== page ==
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Chem Biol Interact. 2018 Apr 1;285:8-13. doi: 10.1016/j.cbi.2018.02.023. Epub 2018 Feb 21.

Melatonin attenuates scopolamine-induced cognitive impairment via protecting against demyelination through BDNF-TrkB signaling in the mouse dentate gyrus.

Author information

1
Department of Histology and Embryology, Institute of Neuroscience, Wenzhou Medical University, Wenzhou, Zhejiang, 325035, PR China.
2
Department of Biomedical Science and Research Institute for Bioscience and Biotechnology, Hallym University, Chuncheon, Gangwon, 24252, Republic of Korea.
3
Department of Neurobiology, School of Medicine, Kangwon National University, Chuncheon, Gangwon, 24341, Republic of Korea.
4
Department of Molecular and Cellular Biochemistry, School of Medicine, Kangwon National University, Chuncheon, Gangwon, 24252, Republic of Korea.
5
Department of Pharmacy, College of Pharmacy, Dankook University, Cheonan, Chungcheongnam, 31116, Republic of Korea.
6
Department of Anatomy and Cell Biology, College of Veterinary Medicine, Research Institute for Veterinary Science, Seoul National University, Seoul, 08826, Republic of Korea.
7
Department of Food Science and Nutrition, Hallym University, Chuncheon, Gangwon, 24252, Republic of Korea.
8
Jiangsu Key Laboratory of Integrated Traditional Chinese and Western Medicine for Prevention and Treatment of Senile Diseases, Yangzhou, Jiangsu, 225001, PR China.
9
Department of Neurobiology, School of Medicine, Kangwon National University, Chuncheon, Gangwon, 24341, Republic of Korea. Electronic address: mhwon@kangwon.ac.kr.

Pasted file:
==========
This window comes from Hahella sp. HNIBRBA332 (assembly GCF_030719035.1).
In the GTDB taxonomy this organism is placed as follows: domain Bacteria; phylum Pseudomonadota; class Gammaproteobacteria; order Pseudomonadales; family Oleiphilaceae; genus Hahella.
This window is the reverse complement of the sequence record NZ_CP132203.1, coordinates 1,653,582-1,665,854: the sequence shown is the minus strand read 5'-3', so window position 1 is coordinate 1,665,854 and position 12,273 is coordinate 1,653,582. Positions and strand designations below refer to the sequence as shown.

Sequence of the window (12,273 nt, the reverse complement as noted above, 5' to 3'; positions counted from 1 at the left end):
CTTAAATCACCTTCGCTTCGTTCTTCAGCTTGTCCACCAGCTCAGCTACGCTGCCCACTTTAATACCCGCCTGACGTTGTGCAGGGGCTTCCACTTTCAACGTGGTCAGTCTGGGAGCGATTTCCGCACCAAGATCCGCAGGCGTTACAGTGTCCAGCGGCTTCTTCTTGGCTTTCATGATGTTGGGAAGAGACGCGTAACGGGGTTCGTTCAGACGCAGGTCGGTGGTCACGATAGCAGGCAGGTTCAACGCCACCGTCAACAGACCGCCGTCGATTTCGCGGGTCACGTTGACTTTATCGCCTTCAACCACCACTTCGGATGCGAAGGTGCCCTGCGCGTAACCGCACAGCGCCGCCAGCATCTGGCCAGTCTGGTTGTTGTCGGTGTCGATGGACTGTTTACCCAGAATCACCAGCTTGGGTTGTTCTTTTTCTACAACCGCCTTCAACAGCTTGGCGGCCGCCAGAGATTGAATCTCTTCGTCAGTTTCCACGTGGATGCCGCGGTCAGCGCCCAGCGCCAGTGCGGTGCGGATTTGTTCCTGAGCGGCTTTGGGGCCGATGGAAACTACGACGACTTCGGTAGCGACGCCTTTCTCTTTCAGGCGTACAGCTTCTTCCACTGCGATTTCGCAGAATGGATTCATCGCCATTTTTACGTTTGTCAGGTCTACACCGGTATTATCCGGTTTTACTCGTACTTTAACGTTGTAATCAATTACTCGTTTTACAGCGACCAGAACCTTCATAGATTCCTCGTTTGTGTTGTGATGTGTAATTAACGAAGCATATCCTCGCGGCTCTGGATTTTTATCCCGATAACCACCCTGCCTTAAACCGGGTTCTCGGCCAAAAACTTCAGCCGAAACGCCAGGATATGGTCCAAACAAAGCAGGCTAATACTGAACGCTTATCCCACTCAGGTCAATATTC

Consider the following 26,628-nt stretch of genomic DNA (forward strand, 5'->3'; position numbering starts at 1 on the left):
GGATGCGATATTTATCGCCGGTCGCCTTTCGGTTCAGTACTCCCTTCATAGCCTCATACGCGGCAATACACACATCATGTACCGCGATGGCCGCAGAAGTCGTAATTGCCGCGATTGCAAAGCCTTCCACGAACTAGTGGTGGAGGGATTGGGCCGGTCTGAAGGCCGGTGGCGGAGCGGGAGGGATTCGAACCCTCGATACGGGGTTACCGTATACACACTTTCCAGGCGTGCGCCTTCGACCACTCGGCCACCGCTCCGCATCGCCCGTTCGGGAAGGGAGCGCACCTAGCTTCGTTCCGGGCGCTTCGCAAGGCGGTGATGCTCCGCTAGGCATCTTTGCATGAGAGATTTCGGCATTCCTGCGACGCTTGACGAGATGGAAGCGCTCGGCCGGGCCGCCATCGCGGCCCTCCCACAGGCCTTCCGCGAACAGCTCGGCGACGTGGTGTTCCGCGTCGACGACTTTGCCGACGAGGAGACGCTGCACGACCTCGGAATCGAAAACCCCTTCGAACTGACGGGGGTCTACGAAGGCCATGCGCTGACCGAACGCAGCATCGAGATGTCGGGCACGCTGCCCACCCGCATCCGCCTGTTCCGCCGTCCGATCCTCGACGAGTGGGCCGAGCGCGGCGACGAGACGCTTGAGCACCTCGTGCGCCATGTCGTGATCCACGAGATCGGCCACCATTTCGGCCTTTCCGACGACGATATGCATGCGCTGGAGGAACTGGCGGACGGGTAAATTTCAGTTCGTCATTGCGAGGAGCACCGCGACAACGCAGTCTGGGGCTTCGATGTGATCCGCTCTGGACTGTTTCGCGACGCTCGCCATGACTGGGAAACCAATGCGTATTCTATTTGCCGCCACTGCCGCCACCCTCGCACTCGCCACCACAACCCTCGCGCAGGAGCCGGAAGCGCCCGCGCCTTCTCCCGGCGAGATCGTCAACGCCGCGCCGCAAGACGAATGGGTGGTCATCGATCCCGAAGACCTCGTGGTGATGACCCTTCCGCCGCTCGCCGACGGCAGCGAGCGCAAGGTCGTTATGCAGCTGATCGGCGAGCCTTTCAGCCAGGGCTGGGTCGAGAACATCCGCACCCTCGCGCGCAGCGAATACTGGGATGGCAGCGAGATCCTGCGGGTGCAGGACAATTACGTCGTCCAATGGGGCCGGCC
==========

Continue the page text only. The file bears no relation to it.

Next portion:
10
Department of Biomedical Science and Research Institute for Bioscience and Biotechnology, Hallym University, Chuncheon, Gangwon, 24252, Republic of Korea. Electronic address: nqubik@hanmail.net.

Abstract

Animal models of scopolamine-induced amnesia are widely used to study underlying mechanisms and treatment of cognitive impairment in neurodegenerative diseases such as Alzheimer's disease (AD). Previous studies have identified that melatonin improves cognitive dysfunction in animal models. In this study, using a mouse model of scopolamine-induced amnesia, we assessed spatial and short-term memory functions for 4 weeks, investigated the expression of myelin-basic protein (MBP) in the dentate gyrus, and examined whether melatonin and scopolamine cotreatment could keep cognitive function and MBP expression. In addition, to study functions of melatonin for keeping cognitive function and MBP expression, we examined expressions of brain-derived neurotrophic factor (BDNF) and tropomycin receptor kinase B (TrkB) in the mouse dentate gyrus. Scopolamine (1 mg/kg) and melatonin (10 mg/kg) were intraperitoneally treated for 2 and 4 weeks. Two and 4 weeks after scopolamine treatment, mice showed significant cognitive impairment; however, melatonin and scopolamine cotreatment recovered cognitive impairment. Two and 4 weeks of scopolamine treatment, the density of MBP immunoreactive myelinated nerve fibers was significantly decreased in the dentate gyrus; however, scopolamine and melatonin cotreatment significantly increased the scopolamine-induced reduction of MBP expression in the dentate gyrus. Furthermore, the cotreatment of scopolamine and melatonin significantly increased the scopolamine-induced decrease of BDNF and TrKB immunoreactivity in the dentate gyrus. Taken together, our results indicate that melatonin treatment exerts anti-amnesic effect and restores the scopolamine-induced reduction of MBP expression through increasing BDNF and TrkB expressions in the mouse dentate gyrus.

KEYWORDS:

Immunohistochemistry; Morris water maze test; Myelinated nerve fibers; Neurotrophic factor; Passive avoidance test; Western blotting

PMID:
29476728
DOI:
10.1016/j.cbi.2018.02.023
[Indexed for MEDLINE]

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